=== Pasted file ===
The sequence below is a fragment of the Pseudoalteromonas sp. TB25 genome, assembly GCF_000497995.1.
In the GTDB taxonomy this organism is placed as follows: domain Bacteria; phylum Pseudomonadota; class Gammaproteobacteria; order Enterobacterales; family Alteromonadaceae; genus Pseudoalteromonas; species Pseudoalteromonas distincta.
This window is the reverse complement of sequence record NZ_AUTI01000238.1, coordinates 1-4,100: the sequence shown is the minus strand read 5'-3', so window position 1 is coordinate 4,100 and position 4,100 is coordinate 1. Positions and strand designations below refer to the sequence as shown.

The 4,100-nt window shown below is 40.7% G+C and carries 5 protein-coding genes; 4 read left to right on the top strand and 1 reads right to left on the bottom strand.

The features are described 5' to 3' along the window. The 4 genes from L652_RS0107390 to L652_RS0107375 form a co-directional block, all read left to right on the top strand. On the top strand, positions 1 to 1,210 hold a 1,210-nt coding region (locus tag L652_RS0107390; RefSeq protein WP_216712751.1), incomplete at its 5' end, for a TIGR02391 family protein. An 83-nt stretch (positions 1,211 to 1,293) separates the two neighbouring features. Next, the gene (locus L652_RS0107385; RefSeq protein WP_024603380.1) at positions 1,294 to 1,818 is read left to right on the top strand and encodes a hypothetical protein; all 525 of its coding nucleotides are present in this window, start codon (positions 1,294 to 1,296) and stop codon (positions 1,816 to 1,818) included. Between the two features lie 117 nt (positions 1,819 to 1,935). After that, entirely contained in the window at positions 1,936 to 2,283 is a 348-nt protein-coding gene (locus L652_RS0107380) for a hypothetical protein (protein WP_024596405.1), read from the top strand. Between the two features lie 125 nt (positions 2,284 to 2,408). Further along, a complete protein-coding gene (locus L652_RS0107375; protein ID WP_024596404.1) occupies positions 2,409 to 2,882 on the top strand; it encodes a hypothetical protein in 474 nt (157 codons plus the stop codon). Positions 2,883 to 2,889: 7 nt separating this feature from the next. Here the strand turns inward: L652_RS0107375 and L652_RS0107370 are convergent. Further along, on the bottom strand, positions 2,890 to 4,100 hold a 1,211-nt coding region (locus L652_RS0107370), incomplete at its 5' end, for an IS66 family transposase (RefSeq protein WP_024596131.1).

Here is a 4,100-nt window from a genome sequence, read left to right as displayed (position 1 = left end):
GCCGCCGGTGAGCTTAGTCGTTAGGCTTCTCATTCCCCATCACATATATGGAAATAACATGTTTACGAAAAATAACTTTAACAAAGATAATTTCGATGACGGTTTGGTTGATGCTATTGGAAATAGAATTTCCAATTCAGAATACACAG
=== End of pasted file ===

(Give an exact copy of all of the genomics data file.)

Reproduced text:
The sequence below is a fragment of the Pseudoalteromonas sp. TB25 genome, assembly GCF_000497995.1.
In the GTDB taxonomy this organism is placed as follows: domain Bacteria; phylum Pseudomonadota; class Gammaproteobacteria; order Enterobacterales; family Alteromonadaceae; genus Pseudoalteromonas; species Pseudoalteromonas distincta.
This window is the reverse complement of sequence record NZ_AUTI01000238.1, coordinates 1-4,100: the sequence shown is the minus strand read 5'-3', so window position 1 is coordinate 4,100 and position 4,100 is coordinate 1. Positions and strand designations below refer to the sequence as shown.

The 4,100-nt window shown below is 40.7% G+C and carries 5 protein-coding genes; 4 read left to right on the top strand and 1 reads right to left on the bottom strand.

The features are described 5' to 3' along the window. The 4 genes from L652_RS0107390 to L652_RS0107375 form a co-directional block, all read left to right on the top strand. On the top strand, positions 1 to 1,210 hold a 1,210-nt coding region (locus tag L652_RS0107390; RefSeq protein WP_216712751.1), incomplete at its 5' end, for a TIGR02391 family protein. An 83-nt stretch (positions 1,211 to 1,293) separates the two neighbouring features. Next, the gene (locus L652_RS0107385; RefSeq protein WP_024603380.1) at positions 1,294 to 1,818 is read left to right on the top strand and encodes a hypothetical protein; all 525 of its coding nucleotides are present in this window, start codon (positions 1,294 to 1,296) and stop codon (positions 1,816 to 1,818) included. Between the two features lie 117 nt (positions 1,819 to 1,935). After that, entirely contained in the window at positions 1,936 to 2,283 is a 348-nt protein-coding gene (locus L652_RS0107380) for a hypothetical protein (protein WP_024596405.1), read from the top strand. Between the two features lie 125 nt (positions 2,284 to 2,408). Further along, a complete protein-coding gene (locus L652_RS0107375; protein ID WP_024596404.1) occupies positions 2,409 to 2,882 on the top strand; it encodes a hypothetical protein in 474 nt (157 codons plus the stop codon). Positions 2,883 to 2,889: 7 nt separating this feature from the next. Here the strand turns inward: L652_RS0107375 and L652_RS0107370 are convergent. Further along, on the bottom strand, positions 2,890 to 4,100 hold a 1,211-nt coding region (locus L652_RS0107370), incomplete at its 5' end, for an IS66 family transposase (RefSeq protein WP_024596131.1).

Here is a 4,100-nt window from a genome sequence, read left to right as displayed (position 1 = left end):
GCCGCCGGTGAGCTTAGTCGTTAGGCTTCTCATTCCCCATCACATATATGGAAATAACATGTTTACGAAAAATAACTTTAACAAAGATAATTTCGATGACGGTTTGGTTGATGCTATTGGAAATAGAATTTCCAATTCAGAATACACAG